Pandemic Eviction

Yes, that is and thing and it is happening during a time where every single health authority and official, advice is to stay home. A growing number of people are being forced out of where they live because they can’t pay the rent.

Because being stressed about catching Covid-19 and losing your job is not enough, you have to be stressed about getting evicted and since that’s not hard enough on its own, you could be getting evicted during a pandemic too.

There is a new eviction ban being enacted through the Centers for Disease Control and Prevention. The goal is to stem the spread of the COVID-19 outbreak, which the agency says in its order “presents a historic threat to public health.”

Housing advocates and landlord groups both have been warning that millions of people could soon be put out of their homes through eviction if Congress does not do more to help renters and landlords and reinstate expanded unemployment benefits

“While an eviction moratorium is an essential step, it is a half-measure that extends a financial cliff for renters to fall off of when the moratorium expires and back rent is owed.” says Diane Yentel, CEO of the National Low Income Housing Coalition.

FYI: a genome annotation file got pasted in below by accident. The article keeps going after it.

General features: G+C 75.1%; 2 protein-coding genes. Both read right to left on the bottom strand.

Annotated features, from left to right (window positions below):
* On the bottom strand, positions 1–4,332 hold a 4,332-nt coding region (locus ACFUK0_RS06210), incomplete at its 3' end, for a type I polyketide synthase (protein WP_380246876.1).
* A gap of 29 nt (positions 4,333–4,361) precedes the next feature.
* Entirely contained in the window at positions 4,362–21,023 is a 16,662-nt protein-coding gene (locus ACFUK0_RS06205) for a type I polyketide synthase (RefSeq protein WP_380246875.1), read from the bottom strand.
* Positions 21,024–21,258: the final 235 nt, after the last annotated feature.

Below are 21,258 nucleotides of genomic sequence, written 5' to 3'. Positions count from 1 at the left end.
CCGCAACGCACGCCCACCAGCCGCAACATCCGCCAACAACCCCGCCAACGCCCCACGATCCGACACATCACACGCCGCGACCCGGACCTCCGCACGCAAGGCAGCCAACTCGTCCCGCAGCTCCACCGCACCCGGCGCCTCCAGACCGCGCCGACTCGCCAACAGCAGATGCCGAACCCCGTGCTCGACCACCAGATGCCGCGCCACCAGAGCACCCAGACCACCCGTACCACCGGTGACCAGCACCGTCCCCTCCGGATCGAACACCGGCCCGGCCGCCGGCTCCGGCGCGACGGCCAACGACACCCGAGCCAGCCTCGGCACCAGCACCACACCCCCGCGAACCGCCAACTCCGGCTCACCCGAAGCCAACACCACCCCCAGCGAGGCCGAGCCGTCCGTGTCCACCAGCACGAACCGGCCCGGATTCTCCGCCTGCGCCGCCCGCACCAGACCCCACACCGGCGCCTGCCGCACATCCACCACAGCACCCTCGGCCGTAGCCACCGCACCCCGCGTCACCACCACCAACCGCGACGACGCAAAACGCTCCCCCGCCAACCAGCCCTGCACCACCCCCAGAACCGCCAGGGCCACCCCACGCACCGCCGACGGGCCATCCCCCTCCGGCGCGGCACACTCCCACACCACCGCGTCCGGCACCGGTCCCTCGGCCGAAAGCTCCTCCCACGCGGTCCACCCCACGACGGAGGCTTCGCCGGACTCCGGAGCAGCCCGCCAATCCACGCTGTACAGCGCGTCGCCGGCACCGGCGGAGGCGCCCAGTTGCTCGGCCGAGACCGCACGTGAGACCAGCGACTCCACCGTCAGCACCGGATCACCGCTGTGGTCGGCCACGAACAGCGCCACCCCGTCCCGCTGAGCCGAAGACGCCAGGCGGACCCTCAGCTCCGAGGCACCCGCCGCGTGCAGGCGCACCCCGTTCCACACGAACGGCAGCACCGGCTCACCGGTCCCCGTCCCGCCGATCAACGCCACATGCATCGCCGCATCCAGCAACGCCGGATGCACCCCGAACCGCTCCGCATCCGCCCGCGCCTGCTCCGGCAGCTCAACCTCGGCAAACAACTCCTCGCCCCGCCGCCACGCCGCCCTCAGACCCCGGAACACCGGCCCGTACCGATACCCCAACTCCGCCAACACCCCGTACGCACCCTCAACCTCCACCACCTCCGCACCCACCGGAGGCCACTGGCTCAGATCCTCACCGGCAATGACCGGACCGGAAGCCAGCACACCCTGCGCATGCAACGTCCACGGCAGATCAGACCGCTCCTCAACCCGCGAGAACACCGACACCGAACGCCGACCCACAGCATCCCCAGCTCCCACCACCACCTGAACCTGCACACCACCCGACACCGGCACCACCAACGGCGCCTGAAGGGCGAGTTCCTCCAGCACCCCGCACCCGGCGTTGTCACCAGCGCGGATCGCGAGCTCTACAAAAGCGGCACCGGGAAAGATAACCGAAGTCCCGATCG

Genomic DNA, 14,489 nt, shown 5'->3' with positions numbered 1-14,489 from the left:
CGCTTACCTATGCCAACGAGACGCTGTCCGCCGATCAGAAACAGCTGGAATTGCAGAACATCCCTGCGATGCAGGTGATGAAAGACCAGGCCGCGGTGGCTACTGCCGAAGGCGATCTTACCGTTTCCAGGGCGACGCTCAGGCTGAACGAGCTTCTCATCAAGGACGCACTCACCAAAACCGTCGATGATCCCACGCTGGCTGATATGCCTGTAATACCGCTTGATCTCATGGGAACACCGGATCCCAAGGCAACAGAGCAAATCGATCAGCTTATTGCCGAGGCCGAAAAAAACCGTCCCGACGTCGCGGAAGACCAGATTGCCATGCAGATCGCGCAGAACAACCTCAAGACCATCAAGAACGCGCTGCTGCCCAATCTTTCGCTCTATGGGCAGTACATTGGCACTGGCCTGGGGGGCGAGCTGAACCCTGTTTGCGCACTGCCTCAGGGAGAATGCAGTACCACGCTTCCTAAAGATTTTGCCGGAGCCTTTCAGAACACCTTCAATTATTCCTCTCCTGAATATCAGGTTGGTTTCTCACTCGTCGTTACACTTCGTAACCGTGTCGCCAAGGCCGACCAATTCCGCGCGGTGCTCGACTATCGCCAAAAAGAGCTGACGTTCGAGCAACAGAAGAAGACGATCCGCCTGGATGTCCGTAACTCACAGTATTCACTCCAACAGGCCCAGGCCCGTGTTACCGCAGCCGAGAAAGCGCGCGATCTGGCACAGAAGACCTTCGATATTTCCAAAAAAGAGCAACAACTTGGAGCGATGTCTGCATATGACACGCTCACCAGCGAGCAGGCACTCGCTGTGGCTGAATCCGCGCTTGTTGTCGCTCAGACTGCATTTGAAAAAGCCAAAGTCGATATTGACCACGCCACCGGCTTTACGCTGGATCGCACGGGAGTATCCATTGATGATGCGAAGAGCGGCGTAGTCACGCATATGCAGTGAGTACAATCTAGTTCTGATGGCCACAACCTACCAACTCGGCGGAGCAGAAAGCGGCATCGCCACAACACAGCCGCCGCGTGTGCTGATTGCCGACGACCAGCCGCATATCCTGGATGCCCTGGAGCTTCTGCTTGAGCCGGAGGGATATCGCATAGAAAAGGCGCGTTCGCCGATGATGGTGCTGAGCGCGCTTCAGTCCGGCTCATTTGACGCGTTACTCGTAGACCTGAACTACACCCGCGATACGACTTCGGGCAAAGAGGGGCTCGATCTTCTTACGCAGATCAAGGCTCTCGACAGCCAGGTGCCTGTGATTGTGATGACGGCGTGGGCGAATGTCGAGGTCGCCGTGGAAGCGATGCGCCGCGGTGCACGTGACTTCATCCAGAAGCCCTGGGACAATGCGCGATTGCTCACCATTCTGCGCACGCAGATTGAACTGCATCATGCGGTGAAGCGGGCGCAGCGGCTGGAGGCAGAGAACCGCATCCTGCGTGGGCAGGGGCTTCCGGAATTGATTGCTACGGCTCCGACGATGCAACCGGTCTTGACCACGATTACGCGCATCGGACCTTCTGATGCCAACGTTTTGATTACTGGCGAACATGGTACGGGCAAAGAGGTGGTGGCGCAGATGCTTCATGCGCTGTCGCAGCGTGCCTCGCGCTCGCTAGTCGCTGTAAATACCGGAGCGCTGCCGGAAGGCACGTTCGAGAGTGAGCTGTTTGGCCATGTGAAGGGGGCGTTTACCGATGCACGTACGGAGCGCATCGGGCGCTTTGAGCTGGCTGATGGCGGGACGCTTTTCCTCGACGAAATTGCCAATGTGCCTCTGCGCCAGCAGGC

Landlords are worried about falling off a cliff too. Doug Bibby is the president of the National Multifamily Housing Council. He says, “An eviction moratorium will ultimately harm the very people it aims to help by making it impossible for housing providers, particularly small owners, to meet their financial obligations and continue to provide shelter to their residents”

Evictions for reasons other than nonpayment of rent will be allowed. The government says it will impose criminal penalties on landlords who violate the ban.

The bottom line here is, we need legislation with funding that helps both renters and landlords, because when Covid-19 is over (and I sincerely hope it will be over, and becomes a thing of the pass at some point) the rent will be due, and you will either be a renter with a huge amount due, or a landlord with an empty property and with very few people able to afford a roof above their heads

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Coronavirus USA

The daily confirmed Covid-19 (Coronavirus) cases, today Oct. 6th 2020, is of 40.705.
This is the current number of Covid-19 cases by state, starting with the highest:

#StateConfirmed Cases#StateConfirmed Cases
1California835,97126Iowa93,448
2Texas809,56027Oklahoma91,982
3Florida720,12528Arkansas87,430
4New York500,41529Nevada82,437
5Georgia323,71430Utah78,723